Padum is the administrative capital of the Zanskar region. It is a fairly large settlement with a lovely mosque in the center and an ancient monastery at the top of a small hillock overlooking the village. It serves as a base for travelers and trekkers who wish to explore the area and therefore, has all the basic amenities: guesthouses, restaurants, stores and even an internet cafe; after 2 nights of tasting rural life in Suru valley, this felt like heaven!
We decided to visit the Stakrima monastery on the following day when I woke up feeling relatively refreshed. The climb to it is an easy walk well, at least for healthy individuals, which I couldn’t say for myself unfortunately. What should have been a 15minute hike took me more than 30 minutes. The only consolation was the route: at the suggestion of a passerby we had steered off the motor-able road that leads to the monastery and had instead walked up the hill cutting across large fields. As we climbed higher, the view of Padum got better and better. It looked like a green oasis nestled at the bottom of a ring of bare, snow-tipped, rocky mountains; it looked truly gorgeous!
From the outside the monastery didn’t look architecturally impressive. It was a one-storey flat-roofed structure with decaying walls and an unkempt courtyard. We were keen on taking a peek inside, but the doors were locked. A couple of young, smiling kids, with whom we shared some candy and biscuits, went off in search of a Lama who could open the doors for us. But even after half an hour of waiting, no one came by. So we gave up – took pictures of the courtyard and facade of the monastery and left.
In the evening we took a cab to the village of Sani, which is about 5kms north of Padum – we had passed it on our way into town. The monastery there is renowned and we figured that we had just about enough time to pay it a quick visit. The drive took about half an hour and we entered a fairly large village with lovely, traditional Ladakhi homes and white-washed chortens around every corner. Unlike Padum’s Stakrima, the monastery in Sani was nicely enclosed within a large, well-kept courtyard. Even though it looked a lot older than Stakrima, its 2-storey facade looked regal and in relatively good shape. The taxi driver noticed that the main doors were locked and immediately offered to go looking for the resident Lama. Madhu and I sat under the porch of the monastery and waited patiently. But it wasn’t really our day ‘coz the driver returned 20 minutes later looking quite disappointed – the Lama was nowhere to be found! Oh well…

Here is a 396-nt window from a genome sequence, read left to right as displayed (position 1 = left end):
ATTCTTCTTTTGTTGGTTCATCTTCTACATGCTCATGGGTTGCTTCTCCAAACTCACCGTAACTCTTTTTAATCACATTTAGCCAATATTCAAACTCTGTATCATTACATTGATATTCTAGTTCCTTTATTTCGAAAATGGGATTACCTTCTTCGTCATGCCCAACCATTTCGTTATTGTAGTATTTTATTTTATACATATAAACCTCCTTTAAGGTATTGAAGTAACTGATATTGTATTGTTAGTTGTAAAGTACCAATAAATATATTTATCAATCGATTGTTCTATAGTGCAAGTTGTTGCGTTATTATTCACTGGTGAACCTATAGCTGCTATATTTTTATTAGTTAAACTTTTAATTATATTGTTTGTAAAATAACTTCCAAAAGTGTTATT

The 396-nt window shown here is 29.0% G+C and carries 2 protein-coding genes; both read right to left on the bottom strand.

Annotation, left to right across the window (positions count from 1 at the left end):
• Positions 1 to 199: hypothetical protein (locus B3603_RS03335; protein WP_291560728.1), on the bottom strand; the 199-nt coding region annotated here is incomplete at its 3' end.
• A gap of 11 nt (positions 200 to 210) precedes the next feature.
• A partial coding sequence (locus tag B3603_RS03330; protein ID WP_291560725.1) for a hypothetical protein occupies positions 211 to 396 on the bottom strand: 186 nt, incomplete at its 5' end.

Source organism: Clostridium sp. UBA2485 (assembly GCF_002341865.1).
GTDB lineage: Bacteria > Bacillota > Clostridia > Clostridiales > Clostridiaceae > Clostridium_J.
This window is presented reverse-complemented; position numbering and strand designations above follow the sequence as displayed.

Trekking is one of the top activities in the Zanskar region. Its out-of-the-world landscape, remote setting and relatively gentler slopes provide one of the best opportunities to explore on foot. We knew we couldn’t leave without trying it out a bit ourselves. But it couldn’t really be done without a guide and/or porter who would know their way around. We enquired at a couple of trekking agencies and finally selected Snow Leopard Conservation, which specializes in arranging multi-day treks with ‘home-stays’ – overnight accommodations at the homes of the local Ladakhis. There Mr. Tashi suggested a 5-day round trip into the valley and back, which would give us a chance to visit the remote Phuktal monastery as well.
On reading about trekking in the region, Madhu and I had found that one of the most popular treks was a 6 to 7-day one from Padum to Darcha (HP), from where we could hitch rides back to Leh. It’s not supposed to be a very difficult trek, in spite of its length, which gave Madhu and me hope that we were fit enough to attempt it. However, the trek involves crossing the mountain pass, Shingo La, which, Mr. Tashi said, was still covered in plenty of snow and therefore, cannot be attempted by the uninitiated. We were a bit disappointed but took his advice and agreed on the 5-day itinerary instead. We decided to start a couple of days later in order to give me a day to rest and regain some strength – Lord knows I needed it!